In my lifetime I have never experienced anything like this.
Living in the midst of a pandemic and a lockdown across the UK, and most of the world, is something that many predicted but no one saw coming.
The times we are living in right now are threatening and tough.
There are huge impacts socially and economically.
Many people are terrified about their jobs, worried about friends and loved ones, or stuck in small flats with no outdoor space.
It is a time to look out for others even if this is challenging.
One thing we all share is not being able to meet our families, friends and neighbours face to face.
How do we all learn to cope with this, especially when no one knows when it will end and what the future looks like?
Adapting to the situation
For me personally the first few weeks were a shock, but slowly things are beginning to adapt.
In terms of adapting, one thing I am aware of is how much negative news connected to Covid-19 is out there. And how much I am increasingly trying to avoid it.
Are there positive things and stories in this crisis that we can relate to? I think and hope there are.
And I believe we all need to focus more on finding these positives if we can.
Spending time with family
For example, spending every day at home for the past two and a half weeks has meant spending more time with my family.
Looking after a two-year-old who can no longer attend nursery, see friends or use a playground is hugely challenging but at the same time hugely rewarding.
It has meant my wife and I have had to be more creative in finding ideas and routines that he will enjoy.
Whether that’s doing a workout each morning with Joe Wicks, baking in the kitchen together, or painting rainbows to put up on our windows.
However, it is the time outside that we really enjoy.
Appreciating a little time outdoors
We are in a lockdown. But thankfully the Government allows people to get outside once a day to undertake a form of exercise, responsibly.
This should be local, use open spaces where possible, and be alone or only with people from your own household.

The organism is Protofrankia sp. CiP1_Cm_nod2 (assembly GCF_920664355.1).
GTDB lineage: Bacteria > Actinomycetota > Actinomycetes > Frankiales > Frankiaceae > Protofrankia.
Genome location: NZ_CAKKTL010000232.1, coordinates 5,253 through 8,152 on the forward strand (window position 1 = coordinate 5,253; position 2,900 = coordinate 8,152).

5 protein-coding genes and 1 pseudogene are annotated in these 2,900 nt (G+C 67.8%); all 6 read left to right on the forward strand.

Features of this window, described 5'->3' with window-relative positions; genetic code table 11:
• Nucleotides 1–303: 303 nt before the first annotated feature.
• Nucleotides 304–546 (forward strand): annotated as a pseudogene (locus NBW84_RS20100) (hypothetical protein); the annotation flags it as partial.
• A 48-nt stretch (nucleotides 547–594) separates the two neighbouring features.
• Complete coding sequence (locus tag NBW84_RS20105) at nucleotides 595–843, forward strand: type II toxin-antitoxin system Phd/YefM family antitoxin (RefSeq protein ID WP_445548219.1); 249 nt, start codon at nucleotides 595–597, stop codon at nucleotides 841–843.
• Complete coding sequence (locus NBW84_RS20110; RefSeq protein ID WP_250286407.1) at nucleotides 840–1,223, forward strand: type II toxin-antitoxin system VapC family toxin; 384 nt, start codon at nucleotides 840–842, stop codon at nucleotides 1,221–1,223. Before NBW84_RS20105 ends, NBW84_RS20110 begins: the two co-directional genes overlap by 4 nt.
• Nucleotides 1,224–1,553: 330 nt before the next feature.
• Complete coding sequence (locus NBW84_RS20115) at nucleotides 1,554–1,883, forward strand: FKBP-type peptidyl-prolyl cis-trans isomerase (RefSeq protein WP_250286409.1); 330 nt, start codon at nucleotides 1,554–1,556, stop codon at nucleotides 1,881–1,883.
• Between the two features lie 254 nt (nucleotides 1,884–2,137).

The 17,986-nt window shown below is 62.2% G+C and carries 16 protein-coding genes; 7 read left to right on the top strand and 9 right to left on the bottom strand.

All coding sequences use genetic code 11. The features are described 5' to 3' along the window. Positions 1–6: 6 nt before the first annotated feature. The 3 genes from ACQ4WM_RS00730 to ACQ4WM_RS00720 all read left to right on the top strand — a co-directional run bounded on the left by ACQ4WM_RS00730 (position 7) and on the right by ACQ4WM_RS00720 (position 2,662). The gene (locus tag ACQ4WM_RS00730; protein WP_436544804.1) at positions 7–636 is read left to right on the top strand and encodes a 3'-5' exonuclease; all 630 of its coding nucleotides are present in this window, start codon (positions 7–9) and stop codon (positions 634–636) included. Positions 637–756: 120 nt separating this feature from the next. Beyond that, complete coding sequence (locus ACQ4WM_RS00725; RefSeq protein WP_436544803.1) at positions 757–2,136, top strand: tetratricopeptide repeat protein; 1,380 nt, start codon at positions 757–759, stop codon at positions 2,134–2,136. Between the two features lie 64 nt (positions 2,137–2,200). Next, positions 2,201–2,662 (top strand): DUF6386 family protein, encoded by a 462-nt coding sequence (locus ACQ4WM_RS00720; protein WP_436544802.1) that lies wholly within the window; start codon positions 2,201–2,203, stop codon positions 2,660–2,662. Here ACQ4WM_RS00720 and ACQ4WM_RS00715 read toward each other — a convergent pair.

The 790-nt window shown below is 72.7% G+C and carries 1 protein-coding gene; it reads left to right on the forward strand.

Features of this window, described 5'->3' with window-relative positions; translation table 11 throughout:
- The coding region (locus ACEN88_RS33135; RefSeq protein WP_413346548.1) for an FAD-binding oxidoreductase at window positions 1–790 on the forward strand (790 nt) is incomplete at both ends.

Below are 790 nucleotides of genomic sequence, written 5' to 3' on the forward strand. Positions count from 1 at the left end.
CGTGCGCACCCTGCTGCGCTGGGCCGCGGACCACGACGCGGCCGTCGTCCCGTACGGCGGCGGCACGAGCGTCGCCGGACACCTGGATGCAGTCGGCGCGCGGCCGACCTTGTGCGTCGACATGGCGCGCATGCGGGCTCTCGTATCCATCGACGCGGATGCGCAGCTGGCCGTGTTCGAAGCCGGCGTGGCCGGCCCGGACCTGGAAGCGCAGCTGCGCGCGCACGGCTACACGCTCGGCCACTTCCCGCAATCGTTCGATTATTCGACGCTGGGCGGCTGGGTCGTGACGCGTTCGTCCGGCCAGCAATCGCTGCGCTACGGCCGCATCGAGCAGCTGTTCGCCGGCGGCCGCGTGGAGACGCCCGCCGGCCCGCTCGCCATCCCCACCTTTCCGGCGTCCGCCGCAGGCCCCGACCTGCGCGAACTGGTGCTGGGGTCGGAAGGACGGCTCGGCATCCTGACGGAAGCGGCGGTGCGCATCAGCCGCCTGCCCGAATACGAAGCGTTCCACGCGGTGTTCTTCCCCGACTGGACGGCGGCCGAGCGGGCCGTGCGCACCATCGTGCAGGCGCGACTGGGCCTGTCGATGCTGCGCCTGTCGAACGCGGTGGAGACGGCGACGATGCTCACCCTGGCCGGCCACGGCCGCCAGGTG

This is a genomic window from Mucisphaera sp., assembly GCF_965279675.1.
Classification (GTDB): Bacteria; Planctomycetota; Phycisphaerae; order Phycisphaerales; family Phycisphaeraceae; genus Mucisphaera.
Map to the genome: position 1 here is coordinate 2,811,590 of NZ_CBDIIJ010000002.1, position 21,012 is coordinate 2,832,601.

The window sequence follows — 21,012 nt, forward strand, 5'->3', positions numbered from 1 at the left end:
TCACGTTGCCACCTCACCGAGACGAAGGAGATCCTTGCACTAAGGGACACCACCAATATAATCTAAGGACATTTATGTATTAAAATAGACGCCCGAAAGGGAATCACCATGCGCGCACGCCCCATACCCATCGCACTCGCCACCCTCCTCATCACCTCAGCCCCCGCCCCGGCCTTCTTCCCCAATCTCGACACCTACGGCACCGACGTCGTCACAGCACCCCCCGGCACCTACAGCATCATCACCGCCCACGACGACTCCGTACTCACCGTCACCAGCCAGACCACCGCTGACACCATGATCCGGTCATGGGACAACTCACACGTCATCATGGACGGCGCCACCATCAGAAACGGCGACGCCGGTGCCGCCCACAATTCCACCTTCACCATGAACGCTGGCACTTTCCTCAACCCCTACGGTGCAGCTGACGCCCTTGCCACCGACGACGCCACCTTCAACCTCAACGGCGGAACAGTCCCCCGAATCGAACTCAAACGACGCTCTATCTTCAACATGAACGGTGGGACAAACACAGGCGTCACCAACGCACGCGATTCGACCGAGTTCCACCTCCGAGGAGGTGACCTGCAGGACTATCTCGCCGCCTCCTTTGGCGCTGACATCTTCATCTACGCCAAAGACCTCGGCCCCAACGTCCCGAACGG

When outside it’s important to keep at least 2m away from other people. And, of course, wash your hands when you return home.
Being outside helps improve our health
For everyone this opportunity to exercise and be outdoors is vital.
It helps improve our physical and mental health that puts us in a better place to cope with this crisis.
This, in turn, can lower the burden on the NHS from ill-health.
I use this time to either go for a run or walk with my family.
See the beauty in your area
We tend to get out in the afternoon as it gives us something to look forward to. And we're lucky in that we have a local park and a river within a 20-minute walk of our house.
Personally I am thankful this crisis coincided with spring.
The last few weeks have tended to be dry and sunny and the temperature is getting warmer.
New growth is rapidly appearing on trees in my neighbourhood and blossom is everywhere.
More and more birds and wildlife are appearing.
Use this time to slow down
In this crisis, many people are re-learning how to slow down.
This gives us more time to notice what is around us, especially walking around our local community.
For example birds, trees, other people, quieter roads, or interesting buildings.
My little one is currently obsessed with finding insects, walking along walls, and collecting sticks and pine cones.
He also sees things that we don’t, like a hole in the path that looks just like a seahorse.
There are also far fewer cars on the roads. When we step outside we now hear a mixture of silence alongside birdsong and people talking.
The air also feels cleaner and brighter and healthier.
Get to know your neighbourhood
Spending an hour outside each day to really get to know our local neighbourhood is inspiring.
Even down to noticing recycling and bin collection crews, essential shop workers, postal staff, and many, many others who deserve our thanks and support for continuing to do such an amazing job.
Whilst keeping a distance, people are friendly and respectful.
I don’t know how many times someone coming the other way has walked out into the road to maintain social distance for us and our little boy.
Enjoy the space around you
Finally I don’t think I have ever noticed so many people and families out together walking, jogging and cycling.
And I don’t think I have ever seen so many little people out cycling with their families on our roads instead of just being in the park.
The reduction in cars I think is encouraging people to reclaim this space a little.
Find your own positives
These are some of the positives that I am going to latch onto during this crisis.
And I am sure there are many more out there that also need sharing.
At Sustrans, we urge people to follow government guidelines and stay at home.
And we also encourage people to follow the guidance to get out once a day for one form of exercise – a walk, a jog or a cycle ride.
Stay local and keep your distance from other people. But do explore and engage with what is around you.
Most of all enjoy being outside.
Things are different but we all need some comfort and joy in these times.